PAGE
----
13. Huang et al. (2012) Emergence of stable polymorphisms driven by evolutionary games between mutants. Nature Communications, 3:919.
  14. Huang, Traulsen. (2010). Fixation probabilities of random mutants under frequency dependent selection. Journal of Theoretical Biology, 263(2):262∼ 268
  15. Zhang, Liu, Huang et al (2008). Occurrence of Nematode parasites in raptors in Beijing, China. Journal of Raptor Research, 42(3):204∼209.


Nathaniel Mon Pere (2020.12 - 2021. 05 Modeling ecDNA dynamics)

Nathaniel will work in our group as a Postdoctoral researcher for half a year on the topic of ecDNA dynamics and then continue the same direction in Dr. Benjamin Werner's group in Barts Cancer Institute, QMUL.

Marius Moeller (2018.05 - Modeling genetic mutations in constant populations)

Marius is a third year PhD students working on the topic of random mutation accumulation in healthy tissue. Before joining QMUL math in 2018 May, Marius has studied applied mathematics in life science in University of Lübeck and worked on how mutation spreads in different graphs. 

Magnus Haughey (2018.11 - Modeling spatial dynamics in cancer evolution)

Magnus' research interests include spatial simulations, stochastic modelling, statistical physics and analysis of large-scale genomic data. He is currently developing computational and mathematical methods to analyse spatially resolved tumour tissue samples, to understand the early-stage development of tumours and how dynamical properties of different tumour cells are reflected in their spatial arrangement. Before joining Queen Mary, Magnus earned his Master’s degree in theoretical physics from The University of Edinburgh where he worked on a stochastic model of chemotherapy response the brain tumours. During his undergraduate studies he also completed particle physics research projects at DESY, Hamburg, and Fermilab, Chicago.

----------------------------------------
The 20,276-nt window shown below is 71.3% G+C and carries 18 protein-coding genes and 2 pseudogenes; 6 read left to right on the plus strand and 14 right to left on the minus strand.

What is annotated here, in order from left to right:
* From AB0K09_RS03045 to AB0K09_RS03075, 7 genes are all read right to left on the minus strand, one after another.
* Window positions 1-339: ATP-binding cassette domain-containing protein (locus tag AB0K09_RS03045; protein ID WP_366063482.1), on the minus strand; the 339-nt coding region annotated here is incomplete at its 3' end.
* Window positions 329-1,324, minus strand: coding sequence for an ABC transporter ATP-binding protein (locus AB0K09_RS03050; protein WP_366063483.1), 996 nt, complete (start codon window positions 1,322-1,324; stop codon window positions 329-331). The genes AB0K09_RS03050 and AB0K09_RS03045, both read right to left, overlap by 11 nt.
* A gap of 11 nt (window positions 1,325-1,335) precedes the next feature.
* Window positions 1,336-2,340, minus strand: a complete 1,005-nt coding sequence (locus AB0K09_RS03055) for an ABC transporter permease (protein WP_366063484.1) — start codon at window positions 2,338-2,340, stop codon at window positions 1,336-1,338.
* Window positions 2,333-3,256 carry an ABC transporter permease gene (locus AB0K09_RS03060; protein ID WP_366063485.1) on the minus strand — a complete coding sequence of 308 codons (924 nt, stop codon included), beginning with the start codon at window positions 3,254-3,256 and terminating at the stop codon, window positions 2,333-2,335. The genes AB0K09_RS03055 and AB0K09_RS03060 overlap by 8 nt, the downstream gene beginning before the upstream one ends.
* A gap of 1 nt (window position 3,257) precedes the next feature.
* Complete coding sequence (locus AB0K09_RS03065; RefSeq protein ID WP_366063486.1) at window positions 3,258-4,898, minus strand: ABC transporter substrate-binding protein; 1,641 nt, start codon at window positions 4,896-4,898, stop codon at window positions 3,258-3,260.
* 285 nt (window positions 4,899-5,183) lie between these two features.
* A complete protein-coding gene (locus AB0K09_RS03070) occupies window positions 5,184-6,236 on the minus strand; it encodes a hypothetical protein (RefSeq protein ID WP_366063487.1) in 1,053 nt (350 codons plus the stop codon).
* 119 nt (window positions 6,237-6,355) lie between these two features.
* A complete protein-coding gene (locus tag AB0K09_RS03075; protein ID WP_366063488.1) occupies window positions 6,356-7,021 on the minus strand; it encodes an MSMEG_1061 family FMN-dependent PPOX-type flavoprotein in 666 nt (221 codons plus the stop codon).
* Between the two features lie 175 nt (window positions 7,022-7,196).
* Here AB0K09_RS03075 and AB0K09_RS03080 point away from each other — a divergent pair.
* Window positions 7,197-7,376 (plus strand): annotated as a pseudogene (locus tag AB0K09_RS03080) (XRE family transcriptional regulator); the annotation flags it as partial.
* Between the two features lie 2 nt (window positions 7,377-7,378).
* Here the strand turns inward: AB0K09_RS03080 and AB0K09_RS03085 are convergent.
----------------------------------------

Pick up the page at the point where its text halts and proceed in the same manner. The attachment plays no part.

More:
Iftikhar Ahmed (2020.01- Modeling genetic diversity in hierarchical structured human tissues)

Iftikhar is from Pakistan and holds an MPhil degree in Mathematics from Abdul Wali Khan University, Mardan, Pakistan. His area of research was Fluid Dynamics and worked on a thesis titled “Some Exact Solutions of the Boundary Layer Equation and Electro-magnetic Body Force”. Studying the infectious disease models has developed his interest in Mathematical Biology. Now he is working on the deterministic model and stochastic simulation of tumor accumulation in hierarchically organized tissue structures.

Elisa Scanu (2020.09 - Modeling ecDNA dynamcis in human cells)

Before joining Queen Mary University, Elisa studied in “La Sapienza” University of Rome, Italy, where she graduated (both BSc and MSc) in Applied Mathematics with the highest marks, and she spent a semester in Queen Mary University as an Erasmus+ student. She is also working in the Biology Department of “Tuscia” University of Viterbo, Italy, as a contract teacher for a 1st year module in Mathematics.

Elisa’s PhD project is to use stochastic models based on simple mechanistic assumptions to explain observed ecDNA patterns in human cells, including healthy tissues and tumours. The project will be done in cooperation with Barts Cancer Institute at the School of Medicine and Dentistry in Queen Mary University of London.

Christo Morison (2021.09 - Game theory and cancer evolution )